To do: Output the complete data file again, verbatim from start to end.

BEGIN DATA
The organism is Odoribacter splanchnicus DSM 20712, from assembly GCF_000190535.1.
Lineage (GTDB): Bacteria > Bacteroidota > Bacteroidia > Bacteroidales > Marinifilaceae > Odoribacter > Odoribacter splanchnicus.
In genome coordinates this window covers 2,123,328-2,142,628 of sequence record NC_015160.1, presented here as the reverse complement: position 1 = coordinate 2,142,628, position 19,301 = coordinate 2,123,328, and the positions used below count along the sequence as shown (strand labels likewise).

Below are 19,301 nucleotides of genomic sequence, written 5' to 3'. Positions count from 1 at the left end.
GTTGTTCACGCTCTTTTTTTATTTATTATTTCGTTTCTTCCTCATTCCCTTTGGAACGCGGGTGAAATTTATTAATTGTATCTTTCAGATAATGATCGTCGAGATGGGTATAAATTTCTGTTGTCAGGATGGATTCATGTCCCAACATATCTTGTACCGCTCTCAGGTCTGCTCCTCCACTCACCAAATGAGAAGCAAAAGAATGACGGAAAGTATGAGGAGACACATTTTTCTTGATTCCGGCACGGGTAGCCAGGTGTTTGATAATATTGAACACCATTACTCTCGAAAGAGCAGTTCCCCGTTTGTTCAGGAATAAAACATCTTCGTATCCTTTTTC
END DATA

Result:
The organism is Odoribacter splanchnicus DSM 20712, from assembly GCF_000190535.1.
Lineage (GTDB): Bacteria > Bacteroidota > Bacteroidia > Bacteroidales > Marinifilaceae > Odoribacter > Odoribacter splanchnicus.
In genome coordinates this window covers 2,123,328-2,142,628 of sequence record NC_015160.1, presented here as the reverse complement: position 1 = coordinate 2,142,628, position 19,301 = coordinate 2,123,328, and the positions used below count along the sequence as shown (strand labels likewise).

Below are 19,301 nucleotides of genomic sequence, written 5' to 3'. Positions count from 1 at the left end.
GTTGTTCACGCTCTTTTTTTATTTATTATTTCGTTTCTTCCTCATTCCCTTTGGAACGCGGGTGAAATTTATTAATTGTATCTTTCAGATAATGATCGTCGAGATGGGTATAAATTTCTGTTGTCAGGATGGATTCATGTCCCAACATATCTTGTACCGCTCTCAGGTCTGCTCCTCCACTCACCAAATGAGAAGCAAAAGAATGACGGAAAGTATGAGGAGACACATTTTTCTTGATTCCGGCACGGGTAGCCAGGTGTTTGATAATATTGAACACCATTACTCTCGAAAGAGCAGTTCCCCGTTTGTTCAGGAATAAAACATCTTCGTATCCTTTTTC